The indictment further alleges that starting in approximately 1998, Yarrington, and later to include Cano, became involved in the acquisition of valuable assets in the United States, using front names and business entities established starting in 2005 to disguise the true ownership of the assets. The assets allegedly included bank accounts, residences, airplanes, vehicles and real estate in Bexar, Cameron, Hidalgo and Hays Counties, many of which were acquired via allegedly fraudulent loans from banks in Texas. According to the indictment, bank accounts established in front names at Texas banks were used to receive and disburse money to carry the ongoing costs of the assets, such as loan costs and condo fees.
The indictment identifies numerous specific front entities involved in the scheme, each of which allegedly applied for multi-million dollar fraudulent loans at Texas banks, which Cano allegedly personally guaranteed. The indictment details a total of more than $7 million in transfers into the U.S. accounts of the front entities.
Additional entities were created and used to apply for other loans to fund the purchase of still other assets, according to the indictment. Numerous currency transactions were allegedly conducted at First National Bank, headquartered in Edinburg, Texas, in a structured manner in amounts at or below $10,000 in order to evade the filing of Currency Transaction Reports by the bank.
Neither Yarrington nor Cano is in the custody of the United States and warrants remain outstanding for their arrests. Anyone with information about their whereabouts is asked to contact Homeland Security Investigations at 956-542-5811. Persons calling from Mexico should call 001-800-010-5237.
The RICO and money laundering charges each carry sentences of up to 20 years in prison, while conspiracy to commit bank fraud carries as possible punishment up to 30 years. The drug conspiracy charges carry a term of imprisonment of at least 10 years. The currency structuring charges carry a possible five-year-term of imprisonment.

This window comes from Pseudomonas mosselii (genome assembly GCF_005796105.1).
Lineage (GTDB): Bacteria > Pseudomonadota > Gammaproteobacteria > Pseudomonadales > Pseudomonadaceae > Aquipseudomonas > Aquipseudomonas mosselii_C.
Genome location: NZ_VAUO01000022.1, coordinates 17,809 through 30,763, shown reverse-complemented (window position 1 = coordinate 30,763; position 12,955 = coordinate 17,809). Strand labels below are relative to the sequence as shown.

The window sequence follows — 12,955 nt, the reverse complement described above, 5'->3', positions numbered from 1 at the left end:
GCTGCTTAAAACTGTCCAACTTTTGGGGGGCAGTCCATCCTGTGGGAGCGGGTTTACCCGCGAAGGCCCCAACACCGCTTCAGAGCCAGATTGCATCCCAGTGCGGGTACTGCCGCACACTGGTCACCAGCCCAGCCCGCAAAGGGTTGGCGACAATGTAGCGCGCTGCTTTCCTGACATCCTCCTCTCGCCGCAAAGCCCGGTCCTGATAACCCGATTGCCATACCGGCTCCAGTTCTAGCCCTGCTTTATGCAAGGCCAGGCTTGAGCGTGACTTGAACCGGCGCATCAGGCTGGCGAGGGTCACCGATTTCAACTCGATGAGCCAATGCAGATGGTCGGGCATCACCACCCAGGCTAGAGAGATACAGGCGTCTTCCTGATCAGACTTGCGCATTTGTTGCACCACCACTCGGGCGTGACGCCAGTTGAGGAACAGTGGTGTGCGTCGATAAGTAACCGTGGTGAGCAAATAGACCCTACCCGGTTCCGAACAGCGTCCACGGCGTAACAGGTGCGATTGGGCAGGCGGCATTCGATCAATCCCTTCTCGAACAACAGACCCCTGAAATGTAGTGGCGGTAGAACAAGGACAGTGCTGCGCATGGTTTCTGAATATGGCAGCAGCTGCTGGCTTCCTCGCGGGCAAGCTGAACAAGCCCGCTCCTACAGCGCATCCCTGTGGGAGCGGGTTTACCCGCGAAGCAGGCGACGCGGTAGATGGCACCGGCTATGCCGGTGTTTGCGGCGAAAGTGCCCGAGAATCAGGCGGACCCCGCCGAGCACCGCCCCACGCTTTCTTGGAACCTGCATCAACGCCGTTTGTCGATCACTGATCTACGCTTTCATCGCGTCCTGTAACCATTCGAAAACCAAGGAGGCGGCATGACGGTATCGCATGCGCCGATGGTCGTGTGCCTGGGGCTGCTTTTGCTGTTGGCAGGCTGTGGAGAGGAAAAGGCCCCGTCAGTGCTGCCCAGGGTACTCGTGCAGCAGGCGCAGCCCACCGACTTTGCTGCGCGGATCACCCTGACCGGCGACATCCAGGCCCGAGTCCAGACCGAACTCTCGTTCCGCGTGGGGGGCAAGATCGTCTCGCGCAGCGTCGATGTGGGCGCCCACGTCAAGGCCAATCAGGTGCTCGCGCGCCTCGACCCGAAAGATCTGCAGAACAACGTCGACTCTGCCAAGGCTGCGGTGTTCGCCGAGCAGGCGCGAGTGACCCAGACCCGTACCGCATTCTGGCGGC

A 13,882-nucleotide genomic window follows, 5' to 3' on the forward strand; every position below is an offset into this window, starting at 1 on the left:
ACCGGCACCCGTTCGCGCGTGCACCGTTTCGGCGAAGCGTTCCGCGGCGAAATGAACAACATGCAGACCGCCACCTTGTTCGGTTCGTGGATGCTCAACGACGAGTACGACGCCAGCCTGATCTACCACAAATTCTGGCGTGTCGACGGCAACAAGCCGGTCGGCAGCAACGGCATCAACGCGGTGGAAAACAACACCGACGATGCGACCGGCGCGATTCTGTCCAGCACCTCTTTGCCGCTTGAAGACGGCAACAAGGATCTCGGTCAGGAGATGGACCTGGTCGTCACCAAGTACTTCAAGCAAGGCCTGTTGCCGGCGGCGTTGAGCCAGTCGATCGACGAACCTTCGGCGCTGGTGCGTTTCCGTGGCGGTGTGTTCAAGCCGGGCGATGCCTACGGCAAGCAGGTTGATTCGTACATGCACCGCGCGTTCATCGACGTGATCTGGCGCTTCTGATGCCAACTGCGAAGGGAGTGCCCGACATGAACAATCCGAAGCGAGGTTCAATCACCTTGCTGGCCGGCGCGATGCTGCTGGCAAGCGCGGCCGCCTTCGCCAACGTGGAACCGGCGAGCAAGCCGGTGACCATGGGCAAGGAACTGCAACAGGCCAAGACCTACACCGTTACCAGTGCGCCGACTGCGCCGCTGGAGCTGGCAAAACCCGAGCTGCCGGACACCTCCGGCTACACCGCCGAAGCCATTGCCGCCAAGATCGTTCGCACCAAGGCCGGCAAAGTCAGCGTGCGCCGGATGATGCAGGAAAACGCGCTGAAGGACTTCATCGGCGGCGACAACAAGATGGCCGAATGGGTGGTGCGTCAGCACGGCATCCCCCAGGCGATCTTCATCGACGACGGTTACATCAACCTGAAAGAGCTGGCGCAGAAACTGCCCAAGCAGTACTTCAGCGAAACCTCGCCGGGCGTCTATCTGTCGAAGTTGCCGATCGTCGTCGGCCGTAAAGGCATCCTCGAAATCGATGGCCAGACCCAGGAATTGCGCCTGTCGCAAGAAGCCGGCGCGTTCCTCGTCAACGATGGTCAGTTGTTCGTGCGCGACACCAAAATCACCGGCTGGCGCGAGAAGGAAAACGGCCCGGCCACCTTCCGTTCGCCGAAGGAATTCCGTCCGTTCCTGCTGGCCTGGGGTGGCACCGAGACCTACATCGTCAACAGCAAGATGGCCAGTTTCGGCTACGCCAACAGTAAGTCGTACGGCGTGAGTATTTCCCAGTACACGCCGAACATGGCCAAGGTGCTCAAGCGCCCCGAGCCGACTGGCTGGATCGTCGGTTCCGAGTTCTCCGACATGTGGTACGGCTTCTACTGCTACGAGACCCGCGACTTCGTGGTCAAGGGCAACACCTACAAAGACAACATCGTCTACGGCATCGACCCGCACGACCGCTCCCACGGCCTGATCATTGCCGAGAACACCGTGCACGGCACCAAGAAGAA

The indictment also includes a notice of forfeiture. Some of the assets identified in the indictment already have been seized by the United States in civil forfeiture actions over the course of the investigation, to include approximately 46 acres in Bexar County, a condo on South Padre Island, a 2005 Pilatus airplane and residences in Hidalgo and Hays counties.
The investigation leading to the indictment has been conducted by the Organized Crime Drug Enforcement Task Force in Brownsville, San Antonio, Houston, Corpus Christi and New York and has included agents and officers with HSI, DEA, IRS-CI, FBI and the Texas Attorney General’s Office. The United States government also acknowledges with gratitude the significant assistance received from the government of Mexico in the course of this investigation, including through sharing evidence and expertise.
The case is being prosecuted by Assistant United States Attorneys Charles Lewis, Julie K. Hampton and Jody Young.